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An Easter New Year’s Resolution?

An assembly for Lent

by Rebecca Parkinson

Suitable for Whole School (Sec)


To consider the season of Lent and what it means to Christians.

Preparation and materials

  • None required.


  1. Explain to the students that you don’t intend to embarrass them, but you would like to ask them a question.

    Ask the students to raise their hand if they made a New Years resolution this year.

    Next, ask the students to raise their hand if they made a New Years resolution in previous years.

    Finally, ask the students to raise their hand if they are still keeping any of those resolutions.

  2. Point out that many of us make resolutions at the start of January, but most of us have broken them by the end of the month. It is hard to keep a resolution for a long time.

    If we have a shorter-term aim, we are often more able to achieve what we intended. For example, if someone wants to lose weight so that they can fit into their favourite outfit for a wedding, they are more likely to be able to achieve the weight loss. However, after the wedding is over, they may start to eat less healthily again.

  3. Towards the end of this month, the season of Lent will begin. It is a time when people often decide to give something up. For Christians, Lent is when they remember a time of preparation that Jesus experienced.

  4. While he was growing up, Jesus had lived at home in Nazareth, but at the age of 30, he knew that he was about to start his public work. He was about to start teaching people about God and performing many amazing miracles. He knew that it would not be easy and that eventually, it would lead to his death.

    To prepare for this work, Jesus went off into the desert alone. For 40 days and 40 nights, he didn’t eat or drink anything. During this time, he was also tempted to do several things that he knew were wrong.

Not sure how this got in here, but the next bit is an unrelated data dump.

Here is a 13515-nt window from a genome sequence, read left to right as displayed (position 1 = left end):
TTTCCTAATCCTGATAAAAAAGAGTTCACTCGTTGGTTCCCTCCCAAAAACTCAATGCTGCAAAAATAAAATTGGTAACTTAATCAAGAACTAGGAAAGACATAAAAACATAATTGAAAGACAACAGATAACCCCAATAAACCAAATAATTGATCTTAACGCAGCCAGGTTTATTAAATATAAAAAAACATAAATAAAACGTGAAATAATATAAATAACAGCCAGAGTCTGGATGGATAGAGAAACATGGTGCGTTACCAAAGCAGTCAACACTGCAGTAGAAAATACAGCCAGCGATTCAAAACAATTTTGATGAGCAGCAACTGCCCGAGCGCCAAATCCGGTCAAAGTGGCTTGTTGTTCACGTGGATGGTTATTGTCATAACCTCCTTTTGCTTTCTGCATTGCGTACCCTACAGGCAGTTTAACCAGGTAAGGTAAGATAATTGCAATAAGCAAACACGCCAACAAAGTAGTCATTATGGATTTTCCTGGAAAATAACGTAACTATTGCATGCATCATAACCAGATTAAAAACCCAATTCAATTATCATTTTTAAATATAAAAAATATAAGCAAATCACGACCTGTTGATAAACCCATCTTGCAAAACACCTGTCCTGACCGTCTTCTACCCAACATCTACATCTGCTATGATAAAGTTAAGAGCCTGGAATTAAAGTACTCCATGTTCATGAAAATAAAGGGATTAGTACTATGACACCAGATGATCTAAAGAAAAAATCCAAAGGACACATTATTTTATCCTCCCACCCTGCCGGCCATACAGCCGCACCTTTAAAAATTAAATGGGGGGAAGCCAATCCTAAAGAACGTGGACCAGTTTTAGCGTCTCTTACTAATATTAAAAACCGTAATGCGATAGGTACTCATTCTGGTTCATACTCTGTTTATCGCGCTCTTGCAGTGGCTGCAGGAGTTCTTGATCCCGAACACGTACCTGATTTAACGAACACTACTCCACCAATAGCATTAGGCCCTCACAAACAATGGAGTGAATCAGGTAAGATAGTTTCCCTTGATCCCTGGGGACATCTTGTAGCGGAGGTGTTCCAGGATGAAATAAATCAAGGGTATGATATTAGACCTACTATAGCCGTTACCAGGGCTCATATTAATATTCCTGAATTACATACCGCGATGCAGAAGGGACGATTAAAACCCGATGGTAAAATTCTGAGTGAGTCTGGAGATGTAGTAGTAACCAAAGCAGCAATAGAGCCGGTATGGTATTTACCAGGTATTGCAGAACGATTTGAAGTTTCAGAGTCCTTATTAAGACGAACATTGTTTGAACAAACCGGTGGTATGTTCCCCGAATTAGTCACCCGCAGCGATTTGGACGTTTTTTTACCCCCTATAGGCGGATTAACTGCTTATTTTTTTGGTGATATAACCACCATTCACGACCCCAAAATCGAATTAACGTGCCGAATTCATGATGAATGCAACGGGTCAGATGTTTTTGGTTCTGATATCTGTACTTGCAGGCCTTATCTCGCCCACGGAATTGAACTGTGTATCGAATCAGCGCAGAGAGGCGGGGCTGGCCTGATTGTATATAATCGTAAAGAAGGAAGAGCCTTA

Jesus didn’t give in to the temptations and didn’t do anything wrong. At the end of the 40 days, he left the desert and began the work that he had come to Earth to do. His time in the desert had prepared him for this work.

  5. Lent is the period of time that leads up to Easter. It begins on Ash Wednesday (the day after Shrove Tuesday, which is when it is traditional to cook pancakes). Lent lasts for 40 days (not including Sundays), which is the same length of time as Jesus spent in the desert preparing for his work.

  6. For Christians, Easter is the most important time of the year because it is when they remember the death and resurrection of Jesus. Christians want to be prepared for the celebration of Easter, so they use Lent as a time to think more about God, go to special church services and pray.

  7. The purpose of Lent is to focus the minds of Christians on God, and also to help them to think of others who are not as fortunate as they are.

    As part of Lent, Christians often give up something for 40 days. This is to remind them of the time when Jesus went without food in the desert. Examples are giving up chocolate or biscuits, or not watching television.

    Unlike a New Years resolution, this is a shorter period of time to aim for. It is much more achievable to commit to doing something for 40 days (with Sundays off!) than for a year.

  8. In recent years, there has been a move towards doing something good during Lent instead of giving something up. Examples would be tidying our room, saying something encouraging to someone every day, making our bed or doing our homework without complaining!

Time for reflection

Challenge the students to think of something they could do during Lent that would be beneficial.

There may be a charity event run by the school that the students could set up or be part of.

Experts tell us that if we do something for 40 days, it will become a habit, something that we do automatically. Wouldn’t it be great if Lent helped us to carry on doing something positive for the rest of the year?

Dear Lord,
Thank you that in the business of life, there are times to stop and think.
Help us never to be so busy that we don’t have time to be peaceful and silent.
Thank you for times such as Lent that remind us to think about you.
Please help us to take the time to consider what we can do to help those less fortunate than we are.
Please help us always to be ready to help other people.


‘Be still, for the presence of the Lord’, available at: (2.52 minutes long)

Publication date: February 2020   (Vol.22 No.2)    Published by SPCK, London, UK.
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